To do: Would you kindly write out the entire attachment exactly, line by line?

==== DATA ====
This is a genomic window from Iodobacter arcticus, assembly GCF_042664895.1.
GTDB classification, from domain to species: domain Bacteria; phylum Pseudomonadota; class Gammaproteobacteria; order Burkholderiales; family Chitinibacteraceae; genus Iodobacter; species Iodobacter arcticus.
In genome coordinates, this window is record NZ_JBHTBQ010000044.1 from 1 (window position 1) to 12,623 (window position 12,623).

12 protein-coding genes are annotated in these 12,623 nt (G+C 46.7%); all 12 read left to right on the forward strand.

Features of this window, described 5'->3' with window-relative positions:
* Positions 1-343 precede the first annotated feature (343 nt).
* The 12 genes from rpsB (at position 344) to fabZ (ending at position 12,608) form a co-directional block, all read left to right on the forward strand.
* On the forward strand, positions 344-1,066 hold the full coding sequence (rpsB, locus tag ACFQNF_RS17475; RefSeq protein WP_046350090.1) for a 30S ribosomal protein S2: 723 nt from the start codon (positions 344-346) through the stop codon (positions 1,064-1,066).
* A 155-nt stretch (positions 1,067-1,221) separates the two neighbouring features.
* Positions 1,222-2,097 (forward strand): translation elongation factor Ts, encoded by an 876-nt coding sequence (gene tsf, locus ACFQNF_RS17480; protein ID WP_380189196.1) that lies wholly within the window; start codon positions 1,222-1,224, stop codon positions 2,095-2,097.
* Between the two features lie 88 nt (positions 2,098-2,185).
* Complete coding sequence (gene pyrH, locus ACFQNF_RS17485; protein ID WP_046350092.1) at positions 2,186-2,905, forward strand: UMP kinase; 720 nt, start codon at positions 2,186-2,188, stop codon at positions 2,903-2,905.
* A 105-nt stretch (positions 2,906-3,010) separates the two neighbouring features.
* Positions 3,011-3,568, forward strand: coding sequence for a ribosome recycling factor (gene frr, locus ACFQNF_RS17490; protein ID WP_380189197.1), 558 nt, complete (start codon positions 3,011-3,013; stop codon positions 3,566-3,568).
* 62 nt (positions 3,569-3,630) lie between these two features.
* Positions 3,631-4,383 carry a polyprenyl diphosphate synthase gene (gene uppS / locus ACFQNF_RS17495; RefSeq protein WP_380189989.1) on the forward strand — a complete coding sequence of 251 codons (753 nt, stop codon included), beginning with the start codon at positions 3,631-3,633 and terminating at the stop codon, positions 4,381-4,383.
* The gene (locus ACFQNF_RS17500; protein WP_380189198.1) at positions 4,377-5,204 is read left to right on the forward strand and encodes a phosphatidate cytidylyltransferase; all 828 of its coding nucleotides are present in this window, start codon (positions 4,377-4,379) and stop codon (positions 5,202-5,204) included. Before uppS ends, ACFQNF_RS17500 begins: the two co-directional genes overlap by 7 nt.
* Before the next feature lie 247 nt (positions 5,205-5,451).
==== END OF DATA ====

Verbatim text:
This is a genomic window from Iodobacter arcticus, assembly GCF_042664895.1.
GTDB classification, from domain to species: domain Bacteria; phylum Pseudomonadota; class Gammaproteobacteria; order Burkholderiales; family Chitinibacteraceae; genus Iodobacter; species Iodobacter arcticus.
In genome coordinates, this window is record NZ_JBHTBQ010000044.1 from 1 (window position 1) to 12,623 (window position 12,623).

12 protein-coding genes are annotated in these 12,623 nt (G+C 46.7%); all 12 read left to right on the forward strand.

Features of this window, described 5'->3' with window-relative positions:
* Positions 1-343 precede the first annotated feature (343 nt).
* The 12 genes from rpsB (at position 344) to fabZ (ending at position 12,608) form a co-directional block, all read left to right on the forward strand.
* On the forward strand, positions 344-1,066 hold the full coding sequence (rpsB, locus tag ACFQNF_RS17475; RefSeq protein WP_046350090.1) for a 30S ribosomal protein S2: 723 nt from the start codon (positions 344-346) through the stop codon (positions 1,064-1,066).
* A 155-nt stretch (positions 1,067-1,221) separates the two neighbouring features.
* Positions 1,222-2,097 (forward strand): translation elongation factor Ts, encoded by an 876-nt coding sequence (gene tsf, locus ACFQNF_RS17480; protein ID WP_380189196.1) that lies wholly within the window; start codon positions 1,222-1,224, stop codon positions 2,095-2,097.
* Between the two features lie 88 nt (positions 2,098-2,185).
* Complete coding sequence (gene pyrH, locus ACFQNF_RS17485; protein ID WP_046350092.1) at positions 2,186-2,905, forward strand: UMP kinase; 720 nt, start codon at positions 2,186-2,188, stop codon at positions 2,903-2,905.
* A 105-nt stretch (positions 2,906-3,010) separates the two neighbouring features.
* Positions 3,011-3,568, forward strand: coding sequence for a ribosome recycling factor (gene frr, locus ACFQNF_RS17490; protein ID WP_380189197.1), 558 nt, complete (start codon positions 3,011-3,013; stop codon positions 3,566-3,568).
* 62 nt (positions 3,569-3,630) lie between these two features.
* Positions 3,631-4,383 carry a polyprenyl diphosphate synthase gene (gene uppS / locus ACFQNF_RS17495; RefSeq protein WP_380189989.1) on the forward strand — a complete coding sequence of 251 codons (753 nt, stop codon included), beginning with the start codon at positions 3,631-3,633 and terminating at the stop codon, positions 4,381-4,383.
* The gene (locus ACFQNF_RS17500; protein WP_380189198.1) at positions 4,377-5,204 is read left to right on the forward strand and encodes a phosphatidate cytidylyltransferase; all 828 of its coding nucleotides are present in this window, start codon (positions 4,377-4,379) and stop codon (positions 5,202-5,204) included. Before uppS ends, ACFQNF_RS17500 begins: the two co-directional genes overlap by 7 nt.
* Before the next feature lie 247 nt (positions 5,205-5,451).